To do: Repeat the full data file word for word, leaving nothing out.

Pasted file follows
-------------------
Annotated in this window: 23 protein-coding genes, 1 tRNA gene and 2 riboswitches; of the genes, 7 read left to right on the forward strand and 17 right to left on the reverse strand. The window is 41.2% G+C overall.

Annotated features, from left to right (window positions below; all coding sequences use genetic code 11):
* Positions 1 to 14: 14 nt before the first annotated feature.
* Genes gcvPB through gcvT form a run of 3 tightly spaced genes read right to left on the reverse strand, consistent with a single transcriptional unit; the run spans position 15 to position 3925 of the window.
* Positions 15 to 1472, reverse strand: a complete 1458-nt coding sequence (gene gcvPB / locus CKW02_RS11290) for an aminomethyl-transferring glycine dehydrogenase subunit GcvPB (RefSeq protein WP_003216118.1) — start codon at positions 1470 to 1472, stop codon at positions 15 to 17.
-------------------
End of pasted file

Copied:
Annotated in this window: 23 protein-coding genes, 1 tRNA gene and 2 riboswitches; of the genes, 7 read left to right on the forward strand and 17 right to left on the reverse strand. The window is 41.2% G+C overall.

Annotated features, from left to right (window positions below; all coding sequences use genetic code 11):
* Positions 1 to 14: 14 nt before the first annotated feature.
* Genes gcvPB through gcvT form a run of 3 tightly spaced genes read right to left on the reverse strand, consistent with a single transcriptional unit; the run spans position 15 to position 3925 of the window.
* Positions 15 to 1472, reverse strand: a complete 1458-nt coding sequence (gene gcvPB / locus CKW02_RS11290) for an aminomethyl-transferring glycine dehydrogenase subunit GcvPB (RefSeq protein WP_003216118.1) — start codon at positions 1470 to 1472, stop codon at positions 15 to 17.